“Sergeant Maxwell!” was the startling answer. “There he is!”
And as the others looked more closely they saw that Jimmy was right.
A GLORIOUS VICTORY
“How did he get here?”
“What happened to him?”
“Is he wounded?”
These were some of the questions that were, literally, fired at Jimmy as he stood over the cot on which reposed the wasted and scarcely recognizable form of Sergeant Maxwell. Jimmy’s chums asked these questions of him because, I suppose, they thought he ought to know the answers.
“I don’t know any more how poor Max got here, or what happened to him, than you fellows do,” said Jimmy.
“Is he hurt?” asked Bob.
“I’ll ask him,” said Jimmy. Bending over the form of the sergeant, who was now tossing restlessly to and fro, Jimmy inquired: “Do you know us, Max? Are you hurt? What happened to you?” An incoherent murmur was the only answer.
“He’s in a fever,” said Roger, as he held his hand against the flushed face. “He ought to be taken to the hospital!”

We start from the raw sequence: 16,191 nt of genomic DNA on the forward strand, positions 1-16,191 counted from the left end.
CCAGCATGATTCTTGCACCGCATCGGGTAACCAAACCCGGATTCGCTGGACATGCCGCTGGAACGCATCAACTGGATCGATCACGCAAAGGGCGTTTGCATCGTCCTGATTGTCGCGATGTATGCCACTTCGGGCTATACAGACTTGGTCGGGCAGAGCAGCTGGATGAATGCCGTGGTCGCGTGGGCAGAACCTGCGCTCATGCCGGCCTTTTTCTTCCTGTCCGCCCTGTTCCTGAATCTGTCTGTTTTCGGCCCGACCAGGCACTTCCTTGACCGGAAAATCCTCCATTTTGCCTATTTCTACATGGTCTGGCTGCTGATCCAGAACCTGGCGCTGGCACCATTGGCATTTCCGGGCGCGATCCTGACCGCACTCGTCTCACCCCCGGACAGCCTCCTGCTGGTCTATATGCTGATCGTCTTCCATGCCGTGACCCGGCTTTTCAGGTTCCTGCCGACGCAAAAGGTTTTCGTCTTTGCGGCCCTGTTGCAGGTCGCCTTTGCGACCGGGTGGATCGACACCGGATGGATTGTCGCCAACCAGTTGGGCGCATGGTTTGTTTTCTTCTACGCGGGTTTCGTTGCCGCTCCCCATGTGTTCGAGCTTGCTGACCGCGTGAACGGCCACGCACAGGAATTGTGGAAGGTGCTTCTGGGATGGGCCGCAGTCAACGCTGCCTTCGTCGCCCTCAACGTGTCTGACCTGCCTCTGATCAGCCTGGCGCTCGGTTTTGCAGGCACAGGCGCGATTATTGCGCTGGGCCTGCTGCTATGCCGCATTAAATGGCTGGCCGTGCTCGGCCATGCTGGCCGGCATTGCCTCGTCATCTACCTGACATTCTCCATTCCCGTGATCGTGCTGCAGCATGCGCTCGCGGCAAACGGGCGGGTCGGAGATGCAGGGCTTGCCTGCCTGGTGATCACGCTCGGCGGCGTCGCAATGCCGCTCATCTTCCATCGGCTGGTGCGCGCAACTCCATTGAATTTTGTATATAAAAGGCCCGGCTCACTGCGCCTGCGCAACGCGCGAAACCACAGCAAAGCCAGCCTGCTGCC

“Give him some water,” suggested Franz, holding out his full canteen.
Jimmy raised his friend’s head and Bob managed to get a little water between the parched lips.
“Good! Good! I wanted water!” murmured the man somewhat indistinctly. “I’ve wanted water a long time.”
“Do you know us? I’m Jimmy Blazes, and here’s Bob, Roger, Iggy and Franz,” said Jimmy. “Do you know us! Can you tell us where you’ve been all this while, and what happened to you!”
“Good water! Good water!” was all the reply that came from poor Maxwell.
“He’s out of his head,” said Bob.
“We’d better send a doctor if we can find one, or get him to a hospital,” suggested Roger.
“You go see if you can find any stretcher bearers, or a doctor or anyone like that,” suggested Jimmy to Franz and Iggy. “We’ll stay with him. Or Bob and I will. You’d better go report to the captain where we are, Roger. He might think we’ve deserted.”
Bob and Jimmy, left with Maxwell, made him as comfortable as they could, washing his face and giving him more water to drink. But he answered none of their questions, murmuring only about the cool water. He was in a delirium of fever.
Of course Jimmy did not ask about the missing money. It would have been useless at this time. But, naturally, he wondered if the sergeant knew where it was.
Franz and Iggy came back with a doctor who, after a brief examination, said the sergeant was suffering from bad treatment and lack of food and water more than anything else. He did not seem to be wounded, but, of course, there might be some internal hurt which did not show at the first examination.
“Hospital’s the place for him,” decided the doctor. “Ill have him sent back with the first batch of wounded.”